Construction projects involve numerous parties, intricate agreements, and substantial financial investments. To protect the rights and interests of contractors, subcontractors, suppliers, and laborers, California has established a robust mechanic’s lien law and procedure. Understanding the mechanic’s lien process is essential for construction professionals operating in California.
Purpose of Mechanic’s Lien Law
The primary purpose of the mechanic’s lien law in California is to provide security and protection to contractors, subcontractors, suppliers, and laborers who contribute to the improvement of a property. It ensures that these parties have a legal claim on the property to secure payment for the services or materials they provide.
California mechanic’s lien law extends protection to various parties involved in a construction project. This includes general contractors, subcontractors, suppliers, equipment lessors, architects, engineers, and laborers who provide labor, services, materials, or equipment that enhance the value of a property. Transporters of materials to a jobsite also are among those afforded mechanic’s lien rights so long as the transporter: (1) is hired by an agent of the owner; (2) participates in the work of improvement; and (3) owns the materials being delivered, and the cost of transporting the materials is included in the cost of materials.
Requirements for Filing a Mechanic’s Lien
To establish a valid mechanic’s lien in California, certain requirements must be met:
- Preliminary Notice:
Unless exempt, a claimant must serve a preliminary notice to the property owner, general contractor, and construction lender. The preliminary notice only preserves the right to pursue a mechanic’s lien for work performed during the 20 days immediately preceding the date the preliminary notice was served and for work going forward. In other words, only work performed within the 20 days of the preliminary notice being served will be covered. Direct contractors are usually exempt from the preliminary notice requirement (unless there is a known construction lender).
- Timely Filing:
A mechanic’s lien must be filed within a specified timeframe, depending on the type of claimant. If the claimant is the direct contractor, the claimant must record a mechanic’s lien: (i) 90 days after the completion of the work of improvement, if the owner does not record a notice of completion or notice of cessation; or (ii) 60 days after the owner records a notice of completion or notice of cessation. If the claimant is not the direct contractor (for example, a subcontractor), the claimant must record a mechanic’s lien after the claimant stops providing work but before the earlier of: (i) 90 days after the completion of the work of improvement, if the owner does not record a notice of completion or notice of cessation; or (ii) 30 days after the owner records a notice of completion or notice of cessation.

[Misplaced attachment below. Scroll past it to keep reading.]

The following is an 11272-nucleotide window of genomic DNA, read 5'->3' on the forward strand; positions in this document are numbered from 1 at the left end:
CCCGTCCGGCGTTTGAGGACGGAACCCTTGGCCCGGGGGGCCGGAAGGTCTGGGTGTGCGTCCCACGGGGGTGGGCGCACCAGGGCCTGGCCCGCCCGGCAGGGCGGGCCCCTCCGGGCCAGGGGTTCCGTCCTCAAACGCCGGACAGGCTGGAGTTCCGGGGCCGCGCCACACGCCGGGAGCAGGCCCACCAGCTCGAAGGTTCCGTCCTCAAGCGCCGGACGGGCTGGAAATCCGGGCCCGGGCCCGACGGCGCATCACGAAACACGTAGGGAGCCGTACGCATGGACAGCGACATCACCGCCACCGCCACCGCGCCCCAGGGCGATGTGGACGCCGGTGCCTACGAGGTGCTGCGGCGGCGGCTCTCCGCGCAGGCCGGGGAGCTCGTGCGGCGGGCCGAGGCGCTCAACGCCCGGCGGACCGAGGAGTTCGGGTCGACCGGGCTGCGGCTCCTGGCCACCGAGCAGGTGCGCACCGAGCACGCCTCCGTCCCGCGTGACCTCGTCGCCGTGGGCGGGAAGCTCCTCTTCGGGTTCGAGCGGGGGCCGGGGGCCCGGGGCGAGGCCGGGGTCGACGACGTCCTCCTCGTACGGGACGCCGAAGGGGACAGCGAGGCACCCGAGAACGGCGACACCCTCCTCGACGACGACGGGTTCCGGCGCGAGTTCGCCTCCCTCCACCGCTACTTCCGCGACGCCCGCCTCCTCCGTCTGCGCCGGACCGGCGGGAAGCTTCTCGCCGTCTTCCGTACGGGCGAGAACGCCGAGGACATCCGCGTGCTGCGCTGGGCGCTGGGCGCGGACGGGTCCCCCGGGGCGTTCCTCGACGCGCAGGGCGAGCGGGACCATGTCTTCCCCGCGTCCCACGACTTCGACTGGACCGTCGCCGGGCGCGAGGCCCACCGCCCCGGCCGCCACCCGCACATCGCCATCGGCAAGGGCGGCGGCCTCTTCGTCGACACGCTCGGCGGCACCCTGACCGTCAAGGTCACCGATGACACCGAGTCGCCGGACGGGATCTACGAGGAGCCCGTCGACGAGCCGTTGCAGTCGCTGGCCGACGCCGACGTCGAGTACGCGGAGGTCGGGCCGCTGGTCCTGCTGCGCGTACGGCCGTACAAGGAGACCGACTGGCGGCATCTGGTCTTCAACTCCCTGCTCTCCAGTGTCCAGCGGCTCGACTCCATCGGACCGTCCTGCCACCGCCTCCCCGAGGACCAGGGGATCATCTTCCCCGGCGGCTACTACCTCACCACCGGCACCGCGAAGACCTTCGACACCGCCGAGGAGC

- Description and Delivery:
The mechanic’s lien must contain a precise description of the property, a statement of the work performed or materials supplied, the amount owed, and the claimant’s (and lender’s, if applicable) name and address. The mechanic’s lien must be verified and served on the property owner, general contractor, and construction lender within the time parameters discussed above.
- Enforcing the Mechanic’s Lien:
A claimant enforces a mechanic’s lien by filing a complaint to foreclose the mechanic’s lien within 90 days after the claimant recorded its mechanic’s lien. If the claimant fails to timely commence an action to enforce the lien, the mechanic’s lien expires by operation of law and is unenforceable. However, before the filing period expires, the claimant and the property owner may agree to extend the filing period by executing an extension of credit agreement. An action to foreclose the mechanic’s lien requires the claimant to strictly comply with filing and recording requirements. If the claimant succeeds in the lawsuit, the court may order the foreclosure of the mechanic’s lien. Foreclosure involves selling the property to satisfy the outstanding debt owed to the claimant.
- Release of Mechanic’s Lien:
Once the claimant receives payment for the work performed or materials supplied, they should release the mechanic’s lien by filing a Release of Mechanic’s Lien with the county recorder’s office. This action clears the encumbrance on the property.
California mechanic’s lien law and procedure play a crucial role in safeguarding the interests of contractors, subcontractors, suppliers, and laborers in construction projects. By following the prescribed requirements and procedural steps, eligible parties can secure their right to payment and protect themselves from non-payment or unfair practices. It is essential for construction professionals to consult with experienced construction attorneys when faced with a payment dispute that may require recording and enforcing a mechanic’s lien.